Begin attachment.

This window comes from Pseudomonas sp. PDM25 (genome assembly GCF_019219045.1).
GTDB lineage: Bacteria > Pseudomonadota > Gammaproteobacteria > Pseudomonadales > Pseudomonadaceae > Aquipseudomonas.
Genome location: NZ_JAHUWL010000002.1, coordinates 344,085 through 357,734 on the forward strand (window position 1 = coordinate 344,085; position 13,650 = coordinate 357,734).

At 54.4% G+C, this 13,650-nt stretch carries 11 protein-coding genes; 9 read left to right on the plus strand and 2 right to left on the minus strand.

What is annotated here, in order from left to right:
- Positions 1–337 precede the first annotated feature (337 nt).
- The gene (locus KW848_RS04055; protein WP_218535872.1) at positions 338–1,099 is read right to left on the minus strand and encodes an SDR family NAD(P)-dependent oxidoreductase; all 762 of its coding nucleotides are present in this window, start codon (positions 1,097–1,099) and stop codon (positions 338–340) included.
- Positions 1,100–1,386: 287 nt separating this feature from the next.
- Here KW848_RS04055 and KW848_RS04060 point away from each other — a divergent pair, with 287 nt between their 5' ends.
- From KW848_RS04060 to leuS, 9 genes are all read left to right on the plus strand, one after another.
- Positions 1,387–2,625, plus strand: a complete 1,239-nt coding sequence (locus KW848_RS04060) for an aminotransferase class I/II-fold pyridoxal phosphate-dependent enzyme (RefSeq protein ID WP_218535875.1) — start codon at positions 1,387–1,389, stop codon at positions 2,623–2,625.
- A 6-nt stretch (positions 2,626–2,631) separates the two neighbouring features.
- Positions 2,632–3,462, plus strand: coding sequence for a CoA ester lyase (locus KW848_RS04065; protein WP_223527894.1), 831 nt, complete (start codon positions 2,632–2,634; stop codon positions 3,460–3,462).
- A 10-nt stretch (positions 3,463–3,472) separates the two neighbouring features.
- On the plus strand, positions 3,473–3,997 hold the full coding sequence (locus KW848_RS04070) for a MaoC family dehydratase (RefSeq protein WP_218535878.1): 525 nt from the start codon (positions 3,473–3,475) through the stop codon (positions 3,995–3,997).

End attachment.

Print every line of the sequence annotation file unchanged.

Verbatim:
This window comes from Pseudomonas sp. PDM25 (genome assembly GCF_019219045.1).
GTDB lineage: Bacteria > Pseudomonadota > Gammaproteobacteria > Pseudomonadales > Pseudomonadaceae > Aquipseudomonas.
Genome location: NZ_JAHUWL010000002.1, coordinates 344,085 through 357,734 on the forward strand (window position 1 = coordinate 344,085; position 13,650 = coordinate 357,734).

At 54.4% G+C, this 13,650-nt stretch carries 11 protein-coding genes; 9 read left to right on the plus strand and 2 right to left on the minus strand.

What is annotated here, in order from left to right:
- Positions 1–337 precede the first annotated feature (337 nt).
- The gene (locus KW848_RS04055; protein WP_218535872.1) at positions 338–1,099 is read right to left on the minus strand and encodes an SDR family NAD(P)-dependent oxidoreductase; all 762 of its coding nucleotides are present in this window, start codon (positions 1,097–1,099) and stop codon (positions 338–340) included.
- Positions 1,100–1,386: 287 nt separating this feature from the next.
- Here KW848_RS04055 and KW848_RS04060 point away from each other — a divergent pair, with 287 nt between their 5' ends.
- From KW848_RS04060 to leuS, 9 genes are all read left to right on the plus strand, one after another.
- Positions 1,387–2,625, plus strand: a complete 1,239-nt coding sequence (locus KW848_RS04060) for an aminotransferase class I/II-fold pyridoxal phosphate-dependent enzyme (RefSeq protein ID WP_218535875.1) — start codon at positions 1,387–1,389, stop codon at positions 2,623–2,625.
- A 6-nt stretch (positions 2,626–2,631) separates the two neighbouring features.
- Positions 2,632–3,462, plus strand: coding sequence for a CoA ester lyase (locus KW848_RS04065; protein WP_223527894.1), 831 nt, complete (start codon positions 2,632–2,634; stop codon positions 3,460–3,462).
- A 10-nt stretch (positions 3,463–3,472) separates the two neighbouring features.
- On the plus strand, positions 3,473–3,997 hold the full coding sequence (locus KW848_RS04070) for a MaoC family dehydratase (RefSeq protein WP_218535878.1): 525 nt from the start codon (positions 3,473–3,475) through the stop codon (positions 3,995–3,997).